Fort Smith’s Insurance Service Office (ISO) rating has improved from Class 2 to 1, “the most elite classification in the country,” according to Fort Smith Fire Chief Phil Christensen.
He made the announcement in front of the Board of Directors at the first of two annual budget meetings Tuesday (Nov. 29). The ISO provides statistical information on risk. ISO ratings are calculated on a scale of 10 to 1 with 1 representing the lowest risk.
Christensen said the previous rating was already “very good,” but the upgrade will help lower insurance rates for Fort Smith residents. Asked to qualify the reasons behind the improvement, he credited Fire Station No. 11 at Chaffee Crossing on 8900 Massard Road. The $3.1 million facility and adjacent street were funded through the voter-approved 2012 sales tax bond and the street sales tax. The facility, which opened at the end of 2013, was designed to cut down on the 7-8 minute Chaffee response time prior to construction. City response times typically run between 3-4 minutes.
Additionally, Christensen said, the department instituted an apparatus replacement program and added extra personnel to its fire trucks.
“It all added up,” he said.
Since the city began collecting 1/8-cent sales tax monies for fire improvements in November 2012, it has contributed approximately $10.095 million in additional revenues to the department.
RIVERVIEW HOPE CAMPUS HESITATION
Also Tuesday, the Board was reluctant to embrace a request for $33,000 extra in a cost-sharing deal to hire a second executive for the Riverview Hope Campus geared to help the city’s homelessness problem. Fort Smith Housing Authority Executive Director Mitch Minnick believes a second executive position is necessary to pursue grant funding the campus would need for ongoing expenses.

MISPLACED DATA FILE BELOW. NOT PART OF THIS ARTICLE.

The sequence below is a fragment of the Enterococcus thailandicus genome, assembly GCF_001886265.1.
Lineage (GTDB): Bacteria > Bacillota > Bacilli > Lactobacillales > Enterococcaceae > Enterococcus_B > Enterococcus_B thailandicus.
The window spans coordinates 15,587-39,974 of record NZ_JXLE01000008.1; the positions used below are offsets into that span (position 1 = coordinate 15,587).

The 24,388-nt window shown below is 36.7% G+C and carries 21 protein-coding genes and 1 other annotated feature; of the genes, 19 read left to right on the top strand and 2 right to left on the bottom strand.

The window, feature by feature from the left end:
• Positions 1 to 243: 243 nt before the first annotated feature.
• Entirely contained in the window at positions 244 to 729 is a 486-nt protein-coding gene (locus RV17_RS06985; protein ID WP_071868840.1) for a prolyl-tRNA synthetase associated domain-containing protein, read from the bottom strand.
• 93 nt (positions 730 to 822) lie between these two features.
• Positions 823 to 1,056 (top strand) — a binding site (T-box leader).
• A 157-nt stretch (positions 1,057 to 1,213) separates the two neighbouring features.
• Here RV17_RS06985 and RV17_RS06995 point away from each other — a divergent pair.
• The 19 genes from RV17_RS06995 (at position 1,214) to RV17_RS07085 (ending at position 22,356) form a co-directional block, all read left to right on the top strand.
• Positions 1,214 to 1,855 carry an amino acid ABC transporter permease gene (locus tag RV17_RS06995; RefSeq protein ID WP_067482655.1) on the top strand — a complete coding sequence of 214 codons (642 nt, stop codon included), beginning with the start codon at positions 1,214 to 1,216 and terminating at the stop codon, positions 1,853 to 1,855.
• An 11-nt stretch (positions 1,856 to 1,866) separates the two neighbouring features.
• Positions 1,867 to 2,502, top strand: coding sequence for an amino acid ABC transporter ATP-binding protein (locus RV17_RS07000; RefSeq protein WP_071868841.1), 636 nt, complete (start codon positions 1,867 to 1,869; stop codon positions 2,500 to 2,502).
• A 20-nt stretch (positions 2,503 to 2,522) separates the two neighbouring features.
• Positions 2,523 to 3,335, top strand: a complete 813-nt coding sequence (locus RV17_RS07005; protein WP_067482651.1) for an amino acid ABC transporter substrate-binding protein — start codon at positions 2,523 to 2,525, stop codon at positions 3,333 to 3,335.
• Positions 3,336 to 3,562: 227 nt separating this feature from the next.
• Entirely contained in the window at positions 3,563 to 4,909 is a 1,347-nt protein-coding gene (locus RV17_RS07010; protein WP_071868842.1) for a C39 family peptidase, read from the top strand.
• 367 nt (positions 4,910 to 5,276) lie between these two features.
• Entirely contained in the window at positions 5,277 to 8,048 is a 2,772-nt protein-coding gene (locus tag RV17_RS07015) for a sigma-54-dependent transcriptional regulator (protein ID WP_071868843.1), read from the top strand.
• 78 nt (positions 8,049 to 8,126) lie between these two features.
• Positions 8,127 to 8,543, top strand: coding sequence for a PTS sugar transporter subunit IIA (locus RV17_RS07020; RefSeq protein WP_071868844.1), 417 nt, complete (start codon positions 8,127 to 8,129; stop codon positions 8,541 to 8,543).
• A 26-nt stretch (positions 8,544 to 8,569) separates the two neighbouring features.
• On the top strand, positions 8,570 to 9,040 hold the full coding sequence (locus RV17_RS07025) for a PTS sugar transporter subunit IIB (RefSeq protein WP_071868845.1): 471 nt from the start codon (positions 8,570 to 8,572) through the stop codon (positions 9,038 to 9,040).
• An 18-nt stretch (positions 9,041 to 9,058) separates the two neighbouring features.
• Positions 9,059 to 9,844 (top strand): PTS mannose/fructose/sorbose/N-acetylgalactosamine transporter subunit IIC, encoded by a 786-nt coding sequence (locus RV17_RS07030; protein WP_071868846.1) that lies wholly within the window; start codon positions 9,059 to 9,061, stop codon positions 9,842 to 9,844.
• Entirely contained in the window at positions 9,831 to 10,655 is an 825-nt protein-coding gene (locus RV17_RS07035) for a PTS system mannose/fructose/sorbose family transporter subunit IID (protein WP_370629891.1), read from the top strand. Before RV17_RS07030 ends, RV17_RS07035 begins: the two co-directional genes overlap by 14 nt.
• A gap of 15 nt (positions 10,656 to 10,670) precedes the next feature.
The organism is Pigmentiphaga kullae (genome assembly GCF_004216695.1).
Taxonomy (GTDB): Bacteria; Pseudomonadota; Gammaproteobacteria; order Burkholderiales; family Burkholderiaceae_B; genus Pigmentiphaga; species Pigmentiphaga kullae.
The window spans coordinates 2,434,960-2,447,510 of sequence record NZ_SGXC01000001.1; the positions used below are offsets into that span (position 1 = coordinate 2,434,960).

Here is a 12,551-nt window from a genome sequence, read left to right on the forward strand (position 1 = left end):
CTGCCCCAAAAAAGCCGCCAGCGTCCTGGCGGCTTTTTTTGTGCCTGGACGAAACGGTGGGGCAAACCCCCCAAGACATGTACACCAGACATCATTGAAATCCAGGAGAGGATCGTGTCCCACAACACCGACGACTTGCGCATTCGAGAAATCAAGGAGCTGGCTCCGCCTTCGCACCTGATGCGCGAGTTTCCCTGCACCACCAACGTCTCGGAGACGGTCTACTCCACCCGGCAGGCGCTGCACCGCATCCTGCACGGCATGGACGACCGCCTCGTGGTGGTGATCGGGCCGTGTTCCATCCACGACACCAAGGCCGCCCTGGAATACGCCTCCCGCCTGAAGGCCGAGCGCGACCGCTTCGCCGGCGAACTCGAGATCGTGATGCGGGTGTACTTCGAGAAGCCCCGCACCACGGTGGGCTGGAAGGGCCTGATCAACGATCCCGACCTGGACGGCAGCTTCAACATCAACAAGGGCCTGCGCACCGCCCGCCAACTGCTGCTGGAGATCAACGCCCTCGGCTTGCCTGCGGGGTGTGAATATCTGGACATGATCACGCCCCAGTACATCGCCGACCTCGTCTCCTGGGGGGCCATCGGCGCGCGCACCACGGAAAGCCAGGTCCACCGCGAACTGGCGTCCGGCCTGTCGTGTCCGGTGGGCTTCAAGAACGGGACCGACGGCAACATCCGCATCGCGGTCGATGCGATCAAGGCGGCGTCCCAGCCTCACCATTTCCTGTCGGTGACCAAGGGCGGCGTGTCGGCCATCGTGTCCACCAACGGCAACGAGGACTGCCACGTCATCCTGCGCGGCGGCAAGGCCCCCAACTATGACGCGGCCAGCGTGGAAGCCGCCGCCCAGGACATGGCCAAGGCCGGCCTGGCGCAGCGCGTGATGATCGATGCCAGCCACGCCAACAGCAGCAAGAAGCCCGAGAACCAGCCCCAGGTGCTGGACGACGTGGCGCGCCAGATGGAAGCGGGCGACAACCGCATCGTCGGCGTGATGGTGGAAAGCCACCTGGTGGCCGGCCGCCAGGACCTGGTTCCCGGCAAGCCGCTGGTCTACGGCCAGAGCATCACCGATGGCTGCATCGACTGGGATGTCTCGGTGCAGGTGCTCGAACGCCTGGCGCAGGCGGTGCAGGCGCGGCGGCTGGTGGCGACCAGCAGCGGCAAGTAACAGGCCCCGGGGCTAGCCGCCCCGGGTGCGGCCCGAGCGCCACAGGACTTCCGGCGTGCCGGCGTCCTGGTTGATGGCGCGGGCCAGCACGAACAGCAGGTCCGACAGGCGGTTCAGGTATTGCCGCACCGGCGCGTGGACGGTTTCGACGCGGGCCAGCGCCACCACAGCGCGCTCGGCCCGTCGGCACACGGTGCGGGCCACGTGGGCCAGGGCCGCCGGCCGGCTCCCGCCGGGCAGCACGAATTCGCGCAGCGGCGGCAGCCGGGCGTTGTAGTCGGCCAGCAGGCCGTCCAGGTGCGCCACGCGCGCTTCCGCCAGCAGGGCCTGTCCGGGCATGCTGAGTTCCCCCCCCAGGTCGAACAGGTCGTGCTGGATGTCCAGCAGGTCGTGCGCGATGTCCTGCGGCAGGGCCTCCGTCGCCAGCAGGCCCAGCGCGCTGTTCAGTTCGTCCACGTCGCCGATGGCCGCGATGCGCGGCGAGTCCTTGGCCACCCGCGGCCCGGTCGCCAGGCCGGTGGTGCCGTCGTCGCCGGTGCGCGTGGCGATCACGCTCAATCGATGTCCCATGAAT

The city shares funding of one position, contributing $33,000, or half the overall expense. Minnick sought an additional $33,000 for the second position, but City Director Mike Lorenz did not see “enough justification at this time for the extra staff since the campus is yet to be operational.”
Directors Keith Lau and Tracy Pennartz agreed, but Minnick will be able to come back to the Board at a later date to provide further clarification. Construction on the campus began in October with plans to open in the fall of 2017. The goal is to bring service organizations throughout the city together in one location to serve hunger as well as mental and physical health needs, below-average work skills, and other issues common to the homeless.
The Board also weighed the future of parking meter fees in downtown Fort Smith. Temporarily, City Directors decided to shut down the meters for the holiday season in a move to boost economic activity that will result in approximately $6,000 in unrealized revenues, according to City Administrator Carl Geffken, who brought the idea to the Board in a special meeting prior to Tuesday’s budget hearing.
Geffken said two area businesses approached Deputy City Administrator Jeff Dingman and offered to pay the daily parking meter fees in front of their businesses every Friday in December.
“If we’re talking about three meters, for nine hours per day, for four Fridays; the cost to the two businesses is $27,” Geffken said, requesting the Board “waive all parking meter fees for the period of Wednesday, Nov. 30 to Friday, Dec. 30.”
“The City would probably lose approximately $6,000 of revenue if we did this but I think it would encourage people to come downtown and we could gauge, through visual inspection, whether the parking spots are taken up by one car for the entire day,” he added.
Long-term, the Board also discussed the possibility of raising max parking rates from one quarter per hour to 50 cents and parking fines from $5 to $10, but no decision was made.
Tuesday’s meeting covered development services, police and fire, and streets and traffic control. The remaining departments will be under review starting at 6 p.m. Thursday night from the Bartlett Community Room at the Fort Smith Police Department.